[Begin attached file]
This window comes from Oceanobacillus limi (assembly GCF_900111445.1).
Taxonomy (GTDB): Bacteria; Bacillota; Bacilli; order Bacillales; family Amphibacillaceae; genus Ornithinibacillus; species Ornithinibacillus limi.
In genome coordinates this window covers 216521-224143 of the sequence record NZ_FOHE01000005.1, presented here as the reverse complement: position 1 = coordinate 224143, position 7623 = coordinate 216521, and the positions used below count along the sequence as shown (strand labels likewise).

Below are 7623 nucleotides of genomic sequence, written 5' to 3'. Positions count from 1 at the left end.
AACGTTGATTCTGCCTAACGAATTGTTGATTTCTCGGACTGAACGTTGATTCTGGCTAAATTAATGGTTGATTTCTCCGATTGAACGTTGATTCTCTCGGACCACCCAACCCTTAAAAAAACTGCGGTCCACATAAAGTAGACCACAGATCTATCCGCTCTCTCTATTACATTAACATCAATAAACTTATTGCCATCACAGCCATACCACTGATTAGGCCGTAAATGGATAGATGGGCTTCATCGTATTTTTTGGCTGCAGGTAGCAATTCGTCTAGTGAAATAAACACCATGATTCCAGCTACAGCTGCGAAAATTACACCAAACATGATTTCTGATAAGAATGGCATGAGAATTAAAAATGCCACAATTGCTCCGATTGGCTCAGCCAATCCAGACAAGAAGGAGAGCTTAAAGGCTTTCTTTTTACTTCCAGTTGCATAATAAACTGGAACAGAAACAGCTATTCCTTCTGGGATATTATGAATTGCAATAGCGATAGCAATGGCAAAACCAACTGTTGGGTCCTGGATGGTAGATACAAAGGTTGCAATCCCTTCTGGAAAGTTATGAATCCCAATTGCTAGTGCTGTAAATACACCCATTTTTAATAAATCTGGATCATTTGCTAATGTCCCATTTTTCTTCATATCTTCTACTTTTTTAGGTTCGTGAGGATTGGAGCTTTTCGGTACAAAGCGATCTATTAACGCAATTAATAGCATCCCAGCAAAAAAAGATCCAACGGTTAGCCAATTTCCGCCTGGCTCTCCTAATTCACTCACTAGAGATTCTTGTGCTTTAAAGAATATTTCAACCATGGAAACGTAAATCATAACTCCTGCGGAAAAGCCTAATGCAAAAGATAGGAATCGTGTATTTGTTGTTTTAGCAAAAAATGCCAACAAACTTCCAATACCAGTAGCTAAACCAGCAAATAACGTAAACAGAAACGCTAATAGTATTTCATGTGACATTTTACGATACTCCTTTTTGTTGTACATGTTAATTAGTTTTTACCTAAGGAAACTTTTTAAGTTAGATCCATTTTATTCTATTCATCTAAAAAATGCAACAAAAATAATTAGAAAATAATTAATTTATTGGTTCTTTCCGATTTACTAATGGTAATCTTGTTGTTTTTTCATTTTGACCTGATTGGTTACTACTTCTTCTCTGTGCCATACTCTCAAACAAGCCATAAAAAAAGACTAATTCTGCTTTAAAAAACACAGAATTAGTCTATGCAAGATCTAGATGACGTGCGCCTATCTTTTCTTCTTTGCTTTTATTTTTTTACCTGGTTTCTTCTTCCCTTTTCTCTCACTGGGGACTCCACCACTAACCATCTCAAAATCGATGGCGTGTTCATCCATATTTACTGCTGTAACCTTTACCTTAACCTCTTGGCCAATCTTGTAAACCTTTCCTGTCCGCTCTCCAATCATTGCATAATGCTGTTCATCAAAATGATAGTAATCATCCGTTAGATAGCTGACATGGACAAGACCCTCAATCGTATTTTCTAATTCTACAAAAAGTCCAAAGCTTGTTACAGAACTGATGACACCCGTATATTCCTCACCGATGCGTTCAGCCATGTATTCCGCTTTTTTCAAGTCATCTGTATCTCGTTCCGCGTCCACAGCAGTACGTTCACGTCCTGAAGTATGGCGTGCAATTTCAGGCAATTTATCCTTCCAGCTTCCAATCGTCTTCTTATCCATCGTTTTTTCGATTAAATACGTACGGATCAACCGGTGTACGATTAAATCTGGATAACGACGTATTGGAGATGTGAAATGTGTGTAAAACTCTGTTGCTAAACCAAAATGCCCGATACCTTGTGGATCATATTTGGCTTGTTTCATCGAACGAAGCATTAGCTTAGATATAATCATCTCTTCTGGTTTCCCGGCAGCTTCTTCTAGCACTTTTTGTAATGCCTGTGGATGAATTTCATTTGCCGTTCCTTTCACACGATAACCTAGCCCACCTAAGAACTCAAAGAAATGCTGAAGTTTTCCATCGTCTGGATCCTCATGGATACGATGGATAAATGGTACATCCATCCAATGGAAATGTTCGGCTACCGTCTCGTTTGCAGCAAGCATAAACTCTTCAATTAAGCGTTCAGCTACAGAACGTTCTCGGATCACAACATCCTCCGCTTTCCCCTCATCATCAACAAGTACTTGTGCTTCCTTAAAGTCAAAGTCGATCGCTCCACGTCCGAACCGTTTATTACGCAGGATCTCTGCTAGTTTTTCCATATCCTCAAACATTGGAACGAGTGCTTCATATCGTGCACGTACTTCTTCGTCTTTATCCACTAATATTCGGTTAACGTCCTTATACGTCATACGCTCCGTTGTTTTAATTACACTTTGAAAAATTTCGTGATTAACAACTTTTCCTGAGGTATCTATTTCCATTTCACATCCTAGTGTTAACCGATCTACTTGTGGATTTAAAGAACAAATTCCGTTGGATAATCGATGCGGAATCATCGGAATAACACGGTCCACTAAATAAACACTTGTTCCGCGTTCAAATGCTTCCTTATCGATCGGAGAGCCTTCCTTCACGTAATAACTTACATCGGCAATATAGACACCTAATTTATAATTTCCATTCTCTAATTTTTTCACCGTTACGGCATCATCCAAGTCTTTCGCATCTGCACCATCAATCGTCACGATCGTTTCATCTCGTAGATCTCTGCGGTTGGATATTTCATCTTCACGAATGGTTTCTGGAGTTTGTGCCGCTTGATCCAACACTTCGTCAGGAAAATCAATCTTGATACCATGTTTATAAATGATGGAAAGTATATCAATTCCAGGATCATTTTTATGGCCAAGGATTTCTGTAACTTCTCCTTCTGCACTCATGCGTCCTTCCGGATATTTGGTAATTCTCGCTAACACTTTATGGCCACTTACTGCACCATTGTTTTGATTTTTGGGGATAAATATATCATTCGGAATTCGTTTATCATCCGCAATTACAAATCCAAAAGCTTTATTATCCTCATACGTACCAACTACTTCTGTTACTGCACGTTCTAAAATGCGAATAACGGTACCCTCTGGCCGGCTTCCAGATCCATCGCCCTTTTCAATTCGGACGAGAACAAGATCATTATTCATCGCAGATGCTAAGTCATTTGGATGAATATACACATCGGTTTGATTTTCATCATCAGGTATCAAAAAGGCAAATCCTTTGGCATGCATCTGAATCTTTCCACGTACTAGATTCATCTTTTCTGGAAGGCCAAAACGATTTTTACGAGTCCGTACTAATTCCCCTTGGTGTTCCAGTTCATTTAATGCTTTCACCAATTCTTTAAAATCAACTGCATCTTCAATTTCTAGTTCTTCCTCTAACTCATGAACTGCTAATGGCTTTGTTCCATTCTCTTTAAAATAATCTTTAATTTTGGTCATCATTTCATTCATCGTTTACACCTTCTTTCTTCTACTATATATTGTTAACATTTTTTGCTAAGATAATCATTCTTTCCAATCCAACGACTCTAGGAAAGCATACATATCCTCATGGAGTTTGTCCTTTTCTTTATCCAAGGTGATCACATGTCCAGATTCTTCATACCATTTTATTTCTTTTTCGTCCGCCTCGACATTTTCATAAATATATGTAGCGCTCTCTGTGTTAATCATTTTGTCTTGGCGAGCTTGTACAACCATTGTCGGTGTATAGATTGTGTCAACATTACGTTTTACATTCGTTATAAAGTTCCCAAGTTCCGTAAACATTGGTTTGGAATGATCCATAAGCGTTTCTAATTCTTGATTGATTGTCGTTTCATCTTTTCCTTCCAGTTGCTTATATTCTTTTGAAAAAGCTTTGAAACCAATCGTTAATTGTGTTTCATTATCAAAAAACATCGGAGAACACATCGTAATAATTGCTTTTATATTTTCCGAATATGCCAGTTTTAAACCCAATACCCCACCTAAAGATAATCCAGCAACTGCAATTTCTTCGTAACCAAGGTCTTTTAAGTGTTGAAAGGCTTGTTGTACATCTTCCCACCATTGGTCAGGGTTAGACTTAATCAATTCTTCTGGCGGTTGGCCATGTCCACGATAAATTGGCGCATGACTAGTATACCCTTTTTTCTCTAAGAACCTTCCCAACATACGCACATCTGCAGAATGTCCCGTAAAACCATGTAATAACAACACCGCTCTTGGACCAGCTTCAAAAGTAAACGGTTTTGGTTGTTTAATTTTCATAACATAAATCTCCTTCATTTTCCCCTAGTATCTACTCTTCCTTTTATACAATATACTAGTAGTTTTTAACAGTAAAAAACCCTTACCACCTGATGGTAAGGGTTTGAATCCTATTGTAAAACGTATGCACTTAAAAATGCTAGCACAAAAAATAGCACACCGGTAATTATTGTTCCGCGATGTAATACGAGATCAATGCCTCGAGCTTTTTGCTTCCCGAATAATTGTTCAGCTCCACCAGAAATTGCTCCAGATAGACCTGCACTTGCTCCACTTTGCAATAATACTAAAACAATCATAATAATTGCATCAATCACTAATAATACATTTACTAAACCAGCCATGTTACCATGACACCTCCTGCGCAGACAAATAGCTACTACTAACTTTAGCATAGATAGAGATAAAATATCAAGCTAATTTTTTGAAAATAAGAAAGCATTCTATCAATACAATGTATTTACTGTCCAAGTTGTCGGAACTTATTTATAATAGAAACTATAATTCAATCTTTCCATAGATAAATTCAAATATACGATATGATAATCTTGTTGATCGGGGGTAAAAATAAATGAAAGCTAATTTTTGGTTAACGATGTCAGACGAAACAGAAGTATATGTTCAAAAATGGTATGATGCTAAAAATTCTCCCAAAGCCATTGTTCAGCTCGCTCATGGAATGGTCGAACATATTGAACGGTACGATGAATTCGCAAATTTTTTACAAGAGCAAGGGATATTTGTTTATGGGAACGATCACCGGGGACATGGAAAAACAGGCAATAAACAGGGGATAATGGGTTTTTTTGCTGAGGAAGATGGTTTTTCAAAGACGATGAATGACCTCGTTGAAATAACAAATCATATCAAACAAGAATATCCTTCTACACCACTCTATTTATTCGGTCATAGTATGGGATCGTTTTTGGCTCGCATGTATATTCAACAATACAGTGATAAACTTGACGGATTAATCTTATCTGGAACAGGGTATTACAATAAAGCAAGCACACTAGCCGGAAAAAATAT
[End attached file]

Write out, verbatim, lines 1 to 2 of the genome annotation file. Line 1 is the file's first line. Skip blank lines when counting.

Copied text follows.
This window comes from Oceanobacillus limi (assembly GCF_900111445.1).
Taxonomy (GTDB): Bacteria; Bacillota; Bacilli; order Bacillales; family Amphibacillaceae; genus Ornithinibacillus; species Ornithinibacillus limi.